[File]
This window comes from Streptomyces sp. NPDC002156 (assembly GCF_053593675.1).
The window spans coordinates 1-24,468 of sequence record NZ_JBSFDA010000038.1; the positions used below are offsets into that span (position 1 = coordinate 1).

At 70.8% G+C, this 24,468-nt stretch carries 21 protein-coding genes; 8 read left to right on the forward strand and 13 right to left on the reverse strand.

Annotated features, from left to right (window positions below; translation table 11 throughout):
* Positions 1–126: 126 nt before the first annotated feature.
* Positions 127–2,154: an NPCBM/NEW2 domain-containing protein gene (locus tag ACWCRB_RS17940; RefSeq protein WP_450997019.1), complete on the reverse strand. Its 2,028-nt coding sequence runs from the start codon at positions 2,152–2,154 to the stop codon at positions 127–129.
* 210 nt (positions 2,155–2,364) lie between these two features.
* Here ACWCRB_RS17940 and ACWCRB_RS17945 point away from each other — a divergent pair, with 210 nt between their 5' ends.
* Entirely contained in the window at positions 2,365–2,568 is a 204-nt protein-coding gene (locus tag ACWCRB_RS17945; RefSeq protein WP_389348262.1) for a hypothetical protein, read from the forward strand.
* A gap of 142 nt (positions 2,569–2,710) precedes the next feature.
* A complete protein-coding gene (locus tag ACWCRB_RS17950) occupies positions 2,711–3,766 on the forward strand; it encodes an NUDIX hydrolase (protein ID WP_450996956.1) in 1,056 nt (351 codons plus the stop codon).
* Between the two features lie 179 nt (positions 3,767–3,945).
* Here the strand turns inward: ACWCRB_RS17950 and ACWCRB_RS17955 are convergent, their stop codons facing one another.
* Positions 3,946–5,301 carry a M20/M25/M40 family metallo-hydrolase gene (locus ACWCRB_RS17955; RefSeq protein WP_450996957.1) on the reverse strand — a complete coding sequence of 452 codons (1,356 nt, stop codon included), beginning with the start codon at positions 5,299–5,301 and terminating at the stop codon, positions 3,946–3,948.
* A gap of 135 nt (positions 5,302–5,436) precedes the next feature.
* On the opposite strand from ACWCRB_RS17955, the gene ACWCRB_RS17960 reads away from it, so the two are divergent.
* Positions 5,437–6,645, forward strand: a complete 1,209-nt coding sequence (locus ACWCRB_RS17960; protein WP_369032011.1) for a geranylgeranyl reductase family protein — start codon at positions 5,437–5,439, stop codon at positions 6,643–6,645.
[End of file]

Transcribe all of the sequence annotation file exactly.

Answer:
This window comes from Streptomyces sp. NPDC002156 (assembly GCF_053593675.1).
The window spans coordinates 1-24,468 of sequence record NZ_JBSFDA010000038.1; the positions used below are offsets into that span (position 1 = coordinate 1).

At 70.8% G+C, this 24,468-nt stretch carries 21 protein-coding genes; 8 read left to right on the forward strand and 13 right to left on the reverse strand.

Annotated features, from left to right (window positions below; translation table 11 throughout):
* Positions 1–126: 126 nt before the first annotated feature.
* Positions 127–2,154: an NPCBM/NEW2 domain-containing protein gene (locus tag ACWCRB_RS17940; RefSeq protein WP_450997019.1), complete on the reverse strand. Its 2,028-nt coding sequence runs from the start codon at positions 2,152–2,154 to the stop codon at positions 127–129.
* 210 nt (positions 2,155–2,364) lie between these two features.
* Here ACWCRB_RS17940 and ACWCRB_RS17945 point away from each other — a divergent pair, with 210 nt between their 5' ends.
* Entirely contained in the window at positions 2,365–2,568 is a 204-nt protein-coding gene (locus tag ACWCRB_RS17945; RefSeq protein WP_389348262.1) for a hypothetical protein, read from the forward strand.
* A gap of 142 nt (positions 2,569–2,710) precedes the next feature.
* A complete protein-coding gene (locus tag ACWCRB_RS17950) occupies positions 2,711–3,766 on the forward strand; it encodes an NUDIX hydrolase (protein ID WP_450996956.1) in 1,056 nt (351 codons plus the stop codon).
* Between the two features lie 179 nt (positions 3,767–3,945).
* Here the strand turns inward: ACWCRB_RS17950 and ACWCRB_RS17955 are convergent, their stop codons facing one another.
* Positions 3,946–5,301 carry a M20/M25/M40 family metallo-hydrolase gene (locus ACWCRB_RS17955; RefSeq protein WP_450996957.1) on the reverse strand — a complete coding sequence of 452 codons (1,356 nt, stop codon included), beginning with the start codon at positions 5,299–5,301 and terminating at the stop codon, positions 3,946–3,948.
* A gap of 135 nt (positions 5,302–5,436) precedes the next feature.
* On the opposite strand from ACWCRB_RS17955, the gene ACWCRB_RS17960 reads away from it, so the two are divergent.
* Positions 5,437–6,645, forward strand: a complete 1,209-nt coding sequence (locus ACWCRB_RS17960; protein WP_369032011.1) for a geranylgeranyl reductase family protein — start codon at positions 5,437–5,439, stop codon at positions 6,643–6,645.